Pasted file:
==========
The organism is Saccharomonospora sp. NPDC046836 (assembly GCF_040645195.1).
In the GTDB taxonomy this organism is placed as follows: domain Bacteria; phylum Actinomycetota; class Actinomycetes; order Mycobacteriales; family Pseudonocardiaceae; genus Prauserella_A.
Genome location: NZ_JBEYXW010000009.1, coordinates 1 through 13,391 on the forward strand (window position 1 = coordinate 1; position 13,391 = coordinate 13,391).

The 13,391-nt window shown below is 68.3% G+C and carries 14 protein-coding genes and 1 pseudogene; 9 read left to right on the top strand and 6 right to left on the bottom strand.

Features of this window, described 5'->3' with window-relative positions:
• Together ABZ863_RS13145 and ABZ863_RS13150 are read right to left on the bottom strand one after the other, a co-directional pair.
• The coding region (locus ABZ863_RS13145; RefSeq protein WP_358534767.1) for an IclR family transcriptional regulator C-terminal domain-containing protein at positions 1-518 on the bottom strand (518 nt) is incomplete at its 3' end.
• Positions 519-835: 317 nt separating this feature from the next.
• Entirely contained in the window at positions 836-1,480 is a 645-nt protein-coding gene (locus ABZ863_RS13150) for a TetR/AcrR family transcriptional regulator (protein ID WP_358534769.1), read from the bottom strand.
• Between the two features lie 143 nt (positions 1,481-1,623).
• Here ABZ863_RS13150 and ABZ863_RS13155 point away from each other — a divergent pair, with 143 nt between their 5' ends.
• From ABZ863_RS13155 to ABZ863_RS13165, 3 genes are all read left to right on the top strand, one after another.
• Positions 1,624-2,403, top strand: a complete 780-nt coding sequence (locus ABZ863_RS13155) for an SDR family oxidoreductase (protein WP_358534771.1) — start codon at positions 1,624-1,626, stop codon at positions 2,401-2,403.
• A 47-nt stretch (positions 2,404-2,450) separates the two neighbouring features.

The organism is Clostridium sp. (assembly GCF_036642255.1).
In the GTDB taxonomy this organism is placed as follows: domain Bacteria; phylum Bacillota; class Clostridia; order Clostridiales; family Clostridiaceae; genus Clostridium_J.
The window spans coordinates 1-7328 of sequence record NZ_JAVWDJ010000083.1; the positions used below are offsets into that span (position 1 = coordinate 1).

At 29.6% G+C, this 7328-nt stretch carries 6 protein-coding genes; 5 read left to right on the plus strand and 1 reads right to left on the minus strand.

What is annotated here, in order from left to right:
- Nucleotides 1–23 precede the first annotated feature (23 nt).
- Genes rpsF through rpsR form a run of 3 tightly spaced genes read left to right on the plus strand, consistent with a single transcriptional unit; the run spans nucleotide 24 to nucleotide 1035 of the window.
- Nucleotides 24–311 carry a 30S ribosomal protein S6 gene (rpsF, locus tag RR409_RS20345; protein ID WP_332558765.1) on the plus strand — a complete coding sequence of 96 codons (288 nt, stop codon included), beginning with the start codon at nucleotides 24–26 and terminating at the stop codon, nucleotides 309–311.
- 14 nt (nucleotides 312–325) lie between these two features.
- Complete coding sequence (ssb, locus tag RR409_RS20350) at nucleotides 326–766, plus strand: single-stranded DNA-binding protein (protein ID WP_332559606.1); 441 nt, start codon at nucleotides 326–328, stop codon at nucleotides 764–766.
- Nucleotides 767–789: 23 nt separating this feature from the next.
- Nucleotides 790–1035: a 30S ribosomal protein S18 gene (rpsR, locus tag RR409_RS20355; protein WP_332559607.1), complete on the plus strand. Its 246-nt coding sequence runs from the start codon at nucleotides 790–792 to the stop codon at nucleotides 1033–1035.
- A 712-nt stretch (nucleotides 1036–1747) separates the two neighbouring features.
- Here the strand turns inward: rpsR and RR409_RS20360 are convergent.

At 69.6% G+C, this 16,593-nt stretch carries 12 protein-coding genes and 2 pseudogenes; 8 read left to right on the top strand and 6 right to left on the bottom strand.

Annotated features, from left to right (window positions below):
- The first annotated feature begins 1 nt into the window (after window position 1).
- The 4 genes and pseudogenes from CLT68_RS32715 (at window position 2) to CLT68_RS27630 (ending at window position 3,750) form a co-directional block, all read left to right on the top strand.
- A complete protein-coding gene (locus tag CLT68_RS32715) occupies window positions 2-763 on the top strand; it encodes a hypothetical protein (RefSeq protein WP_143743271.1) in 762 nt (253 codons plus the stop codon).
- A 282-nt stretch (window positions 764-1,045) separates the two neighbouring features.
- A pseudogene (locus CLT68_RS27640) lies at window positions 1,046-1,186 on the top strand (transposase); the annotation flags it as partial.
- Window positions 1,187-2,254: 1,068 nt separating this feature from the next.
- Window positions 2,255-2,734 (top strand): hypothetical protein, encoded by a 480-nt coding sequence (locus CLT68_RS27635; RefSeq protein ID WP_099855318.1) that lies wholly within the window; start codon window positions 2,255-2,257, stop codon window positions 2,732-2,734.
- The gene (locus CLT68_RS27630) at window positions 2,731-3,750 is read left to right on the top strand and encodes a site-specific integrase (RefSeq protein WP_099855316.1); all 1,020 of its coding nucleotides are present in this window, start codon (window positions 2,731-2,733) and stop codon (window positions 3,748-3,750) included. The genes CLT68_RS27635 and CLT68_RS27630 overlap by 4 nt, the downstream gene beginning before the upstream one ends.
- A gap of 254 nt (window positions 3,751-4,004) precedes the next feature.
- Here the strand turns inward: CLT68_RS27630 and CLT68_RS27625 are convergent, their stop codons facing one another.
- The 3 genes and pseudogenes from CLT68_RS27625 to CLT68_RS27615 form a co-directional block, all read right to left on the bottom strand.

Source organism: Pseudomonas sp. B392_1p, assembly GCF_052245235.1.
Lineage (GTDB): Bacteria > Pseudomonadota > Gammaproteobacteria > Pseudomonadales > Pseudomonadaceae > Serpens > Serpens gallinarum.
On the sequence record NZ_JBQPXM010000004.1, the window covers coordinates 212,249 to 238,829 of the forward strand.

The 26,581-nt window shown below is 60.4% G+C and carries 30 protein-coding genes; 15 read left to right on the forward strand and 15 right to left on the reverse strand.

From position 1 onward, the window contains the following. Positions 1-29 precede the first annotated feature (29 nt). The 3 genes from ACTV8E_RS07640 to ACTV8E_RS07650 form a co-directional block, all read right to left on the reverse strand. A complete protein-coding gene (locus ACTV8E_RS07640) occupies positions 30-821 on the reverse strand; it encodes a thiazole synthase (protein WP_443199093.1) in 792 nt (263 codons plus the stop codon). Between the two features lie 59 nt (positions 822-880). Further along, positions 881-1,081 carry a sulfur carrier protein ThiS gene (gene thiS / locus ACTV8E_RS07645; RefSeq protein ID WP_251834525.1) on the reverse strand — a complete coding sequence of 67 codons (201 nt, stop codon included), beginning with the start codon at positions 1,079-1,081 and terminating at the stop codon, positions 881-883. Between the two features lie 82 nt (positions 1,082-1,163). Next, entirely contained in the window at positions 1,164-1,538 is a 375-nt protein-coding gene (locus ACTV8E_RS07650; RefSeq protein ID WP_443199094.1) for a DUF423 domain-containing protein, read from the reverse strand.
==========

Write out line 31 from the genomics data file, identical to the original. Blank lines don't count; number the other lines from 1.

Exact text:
- The first annotated feature begins 1 nt into the window (after window position 1).